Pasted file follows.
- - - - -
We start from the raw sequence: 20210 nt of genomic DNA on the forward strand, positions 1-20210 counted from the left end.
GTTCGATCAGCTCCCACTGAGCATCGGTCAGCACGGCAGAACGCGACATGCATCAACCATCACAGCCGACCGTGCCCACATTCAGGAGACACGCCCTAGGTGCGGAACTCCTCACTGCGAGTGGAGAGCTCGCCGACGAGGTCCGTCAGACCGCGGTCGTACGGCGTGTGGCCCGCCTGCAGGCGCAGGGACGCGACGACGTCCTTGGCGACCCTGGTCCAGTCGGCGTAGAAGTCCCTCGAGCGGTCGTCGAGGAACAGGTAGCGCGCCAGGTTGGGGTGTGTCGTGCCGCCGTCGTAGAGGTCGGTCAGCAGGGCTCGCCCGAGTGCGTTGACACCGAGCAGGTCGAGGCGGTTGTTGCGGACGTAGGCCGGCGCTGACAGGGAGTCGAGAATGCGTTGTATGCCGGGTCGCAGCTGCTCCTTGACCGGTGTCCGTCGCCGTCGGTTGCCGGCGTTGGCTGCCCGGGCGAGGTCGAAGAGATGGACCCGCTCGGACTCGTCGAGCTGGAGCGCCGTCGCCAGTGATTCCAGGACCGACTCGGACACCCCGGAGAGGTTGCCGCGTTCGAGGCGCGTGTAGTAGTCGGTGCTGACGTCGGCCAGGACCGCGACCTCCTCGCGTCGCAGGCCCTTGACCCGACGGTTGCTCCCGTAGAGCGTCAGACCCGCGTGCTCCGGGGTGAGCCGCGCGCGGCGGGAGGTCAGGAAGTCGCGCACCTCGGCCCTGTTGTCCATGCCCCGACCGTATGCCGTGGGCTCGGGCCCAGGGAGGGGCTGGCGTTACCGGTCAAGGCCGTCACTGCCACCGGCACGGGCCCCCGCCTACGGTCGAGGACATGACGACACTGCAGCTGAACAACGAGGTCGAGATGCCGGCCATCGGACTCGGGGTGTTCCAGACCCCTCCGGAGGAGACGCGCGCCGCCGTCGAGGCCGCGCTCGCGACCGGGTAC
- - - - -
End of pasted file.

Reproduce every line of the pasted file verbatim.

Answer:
We start from the raw sequence: 20210 nt of genomic DNA on the forward strand, positions 1-20210 counted from the left end.
GTTCGATCAGCTCCCACTGAGCATCGGTCAGCACGGCAGAACGCGACATGCATCAACCATCACAGCCGACCGTGCCCACATTCAGGAGACACGCCCTAGGTGCGGAACTCCTCACTGCGAGTGGAGAGCTCGCCGACGAGGTCCGTCAGACCGCGGTCGTACGGCGTGTGGCCCGCCTGCAGGCGCAGGGACGCGACGACGTCCTTGGCGACCCTGGTCCAGTCGGCGTAGAAGTCCCTCGAGCGGTCGTCGAGGAACAGGTAGCGCGCCAGGTTGGGGTGTGTCGTGCCGCCGTCGTAGAGGTCGGTCAGCAGGGCTCGCCCGAGTGCGTTGACACCGAGCAGGTCGAGGCGGTTGTTGCGGACGTAGGCCGGCGCTGACAGGGAGTCGAGAATGCGTTGTATGCCGGGTCGCAGCTGCTCCTTGACCGGTGTCCGTCGCCGTCGGTTGCCGGCGTTGGCTGCCCGGGCGAGGTCGAAGAGATGGACCCGCTCGGACTCGTCGAGCTGGAGCGCCGTCGCCAGTGATTCCAGGACCGACTCGGACACCCCGGAGAGGTTGCCGCGTTCGAGGCGCGTGTAGTAGTCGGTGCTGACGTCGGCCAGGACCGCGACCTCCTCGCGTCGCAGGCCCTTGACCCGACGGTTGCTCCCGTAGAGCGTCAGACCCGCGTGCTCCGGGGTGAGCCGCGCGCGGCGGGAGGTCAGGAAGTCGCGCACCTCGGCCCTGTTGTCCATGCCCCGACCGTATGCCGTGGGCTCGGGCCCAGGGAGGGGCTGGCGTTACCGGTCAAGGCCGTCACTGCCACCGGCACGGGCCCCCGCCTACGGTCGAGGACATGACGACACTGCAGCTGAACAACGAGGTCGAGATGCCGGCCATCGGACTCGGGGTGTTCCAGACCCCTCCGGAGGAGACGCGCGCCGCCGTCGAGGCCGCGCTCGCGACCGGGTAC